I’m embarking on a new chapter in my life… one where I have made the commitment to share my home and sanctuary with another. Granted, I deeply and truly care for and trust this person with all that I am- but it has been far too long since I completely combined and shared my space and my belongings with someone. The last two places I lived with another person I kept a majority of my things packed. A sign of my hesitation. But here I am, taking a leap, letting go, and having faith.
So, since I am out of the loop as far as ”cohabitating” I have been doing oodles of reading on the subject and how to make it a smooth transition.
Did you know that more couples than ever are cohabitating before getting married?! It only seems natural to test the waters, right? And if you’re already spending a lot of time with your partner, it might not feel like a big deal to take the next step… right?!
When you’re in a long-term relationship with no ending in sight, it’s natural to get to a stage where moving in together makes sense. Here’s a few things I need to keep in mind from what I’ve been reading…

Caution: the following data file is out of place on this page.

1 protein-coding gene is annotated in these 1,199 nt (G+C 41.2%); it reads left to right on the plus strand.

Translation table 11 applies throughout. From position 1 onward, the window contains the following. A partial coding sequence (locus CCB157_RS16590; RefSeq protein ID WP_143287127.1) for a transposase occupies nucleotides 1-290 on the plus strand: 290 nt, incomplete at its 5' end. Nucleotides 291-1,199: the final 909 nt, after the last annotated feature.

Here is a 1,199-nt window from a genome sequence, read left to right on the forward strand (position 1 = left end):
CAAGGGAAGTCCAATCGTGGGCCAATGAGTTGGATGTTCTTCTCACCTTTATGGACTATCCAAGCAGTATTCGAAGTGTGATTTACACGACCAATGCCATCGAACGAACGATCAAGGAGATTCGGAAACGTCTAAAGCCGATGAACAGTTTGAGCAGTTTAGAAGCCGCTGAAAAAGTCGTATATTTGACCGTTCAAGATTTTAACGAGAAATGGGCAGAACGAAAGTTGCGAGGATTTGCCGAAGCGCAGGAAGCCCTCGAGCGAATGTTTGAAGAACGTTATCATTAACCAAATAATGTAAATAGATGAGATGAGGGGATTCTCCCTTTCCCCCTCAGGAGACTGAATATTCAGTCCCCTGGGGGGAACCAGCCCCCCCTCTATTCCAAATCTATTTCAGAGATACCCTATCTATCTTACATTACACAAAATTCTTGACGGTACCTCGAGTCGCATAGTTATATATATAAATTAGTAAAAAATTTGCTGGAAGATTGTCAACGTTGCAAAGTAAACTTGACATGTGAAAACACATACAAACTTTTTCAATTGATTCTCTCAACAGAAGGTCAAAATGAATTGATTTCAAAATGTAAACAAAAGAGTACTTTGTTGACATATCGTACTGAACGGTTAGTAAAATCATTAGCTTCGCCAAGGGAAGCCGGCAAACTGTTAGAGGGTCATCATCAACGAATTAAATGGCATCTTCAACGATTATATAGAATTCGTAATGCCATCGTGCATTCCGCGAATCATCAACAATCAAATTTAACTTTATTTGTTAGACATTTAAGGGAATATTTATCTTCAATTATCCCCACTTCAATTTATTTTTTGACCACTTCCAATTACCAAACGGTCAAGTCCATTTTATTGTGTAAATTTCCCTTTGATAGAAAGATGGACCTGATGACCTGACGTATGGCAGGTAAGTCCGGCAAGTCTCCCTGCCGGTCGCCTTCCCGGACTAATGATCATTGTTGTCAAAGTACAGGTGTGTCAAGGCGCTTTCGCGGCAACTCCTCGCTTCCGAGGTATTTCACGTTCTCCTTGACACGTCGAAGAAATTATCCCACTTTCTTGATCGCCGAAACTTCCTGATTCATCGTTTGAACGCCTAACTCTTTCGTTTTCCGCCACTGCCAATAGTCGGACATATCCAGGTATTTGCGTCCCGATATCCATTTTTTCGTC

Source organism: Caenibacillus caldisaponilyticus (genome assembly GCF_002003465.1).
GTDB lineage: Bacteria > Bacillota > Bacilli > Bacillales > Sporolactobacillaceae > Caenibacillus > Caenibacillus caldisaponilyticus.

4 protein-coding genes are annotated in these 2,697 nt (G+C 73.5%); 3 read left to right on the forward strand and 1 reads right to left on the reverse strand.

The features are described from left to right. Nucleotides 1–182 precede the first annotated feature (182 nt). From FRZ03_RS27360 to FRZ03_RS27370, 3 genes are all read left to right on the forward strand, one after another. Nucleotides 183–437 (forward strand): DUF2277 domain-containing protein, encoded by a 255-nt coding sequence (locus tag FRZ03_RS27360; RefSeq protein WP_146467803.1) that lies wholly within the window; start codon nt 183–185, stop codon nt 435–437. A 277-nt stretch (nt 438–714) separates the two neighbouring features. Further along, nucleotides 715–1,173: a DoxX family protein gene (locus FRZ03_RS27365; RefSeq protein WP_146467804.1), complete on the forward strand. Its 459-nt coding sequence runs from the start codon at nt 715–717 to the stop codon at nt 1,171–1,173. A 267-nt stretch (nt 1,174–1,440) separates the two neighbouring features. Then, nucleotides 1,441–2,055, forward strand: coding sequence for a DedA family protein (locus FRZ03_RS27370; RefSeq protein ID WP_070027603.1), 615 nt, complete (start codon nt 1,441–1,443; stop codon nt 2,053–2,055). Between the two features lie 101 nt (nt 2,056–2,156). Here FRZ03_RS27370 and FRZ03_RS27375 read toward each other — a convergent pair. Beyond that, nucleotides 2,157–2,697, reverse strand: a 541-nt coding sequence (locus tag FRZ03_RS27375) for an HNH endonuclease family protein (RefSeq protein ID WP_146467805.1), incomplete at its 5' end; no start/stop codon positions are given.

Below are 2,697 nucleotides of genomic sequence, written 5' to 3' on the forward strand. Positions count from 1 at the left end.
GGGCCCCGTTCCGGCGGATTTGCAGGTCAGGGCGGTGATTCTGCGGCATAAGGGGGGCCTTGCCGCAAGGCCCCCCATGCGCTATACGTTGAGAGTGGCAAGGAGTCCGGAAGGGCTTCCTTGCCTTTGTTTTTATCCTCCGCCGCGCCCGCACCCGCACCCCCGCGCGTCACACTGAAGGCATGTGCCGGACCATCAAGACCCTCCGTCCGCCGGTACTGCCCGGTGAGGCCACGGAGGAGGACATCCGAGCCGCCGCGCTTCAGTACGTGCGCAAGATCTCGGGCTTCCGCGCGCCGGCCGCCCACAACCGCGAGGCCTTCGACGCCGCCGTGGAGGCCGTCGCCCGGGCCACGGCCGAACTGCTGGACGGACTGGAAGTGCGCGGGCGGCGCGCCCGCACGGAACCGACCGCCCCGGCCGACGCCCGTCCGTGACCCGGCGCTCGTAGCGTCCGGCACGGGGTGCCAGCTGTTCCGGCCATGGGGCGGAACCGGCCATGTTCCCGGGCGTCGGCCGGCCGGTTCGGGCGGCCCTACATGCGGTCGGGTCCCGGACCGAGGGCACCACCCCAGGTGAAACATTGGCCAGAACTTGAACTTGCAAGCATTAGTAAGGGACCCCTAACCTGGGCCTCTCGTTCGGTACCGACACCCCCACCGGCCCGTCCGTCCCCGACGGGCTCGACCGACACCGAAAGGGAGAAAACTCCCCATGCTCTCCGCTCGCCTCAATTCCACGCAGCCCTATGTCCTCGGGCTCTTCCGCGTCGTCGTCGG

Your space is no longer your own.
I’d had my own room or space pretty much my entire life. It didn’t matter what my place looked like because I was the only one living in it. Once I moved in with my partner, I had to confront the fact that I was no longer the head of household and I could never consider our place as only mine.
Your partner probably won’t appreciate your clutter.
Your partner’s sensibilities will be somewhat different from your own, and this could be a source of tension unless you make peace with it.
As a writer and a big reader, I am used to being surrounded by books and papers. My love of art and creating means I have an enormous amount of art and craft supplies.
My partner, who’s more interested in cars, tools, and electronics, owns a wide array of completely different possessions. Then being a long time bachelor his sense of organization differs greatly from that of my own. I can see myself struggling to cope with his cluttered but creative approach to home life, and it taking a while to find a happy medium that doesn’t drive us both crazy.
Small kitchens aren’t made for two people, but cooking for two is better than cooking for one.
If you’re lucky enough to live in a huge house with a sizable kitchen, I envy you! Navigating a smaller kitchen should be no big deal when living on your own, but sharing one with a partner can quickly become a frustrating experience.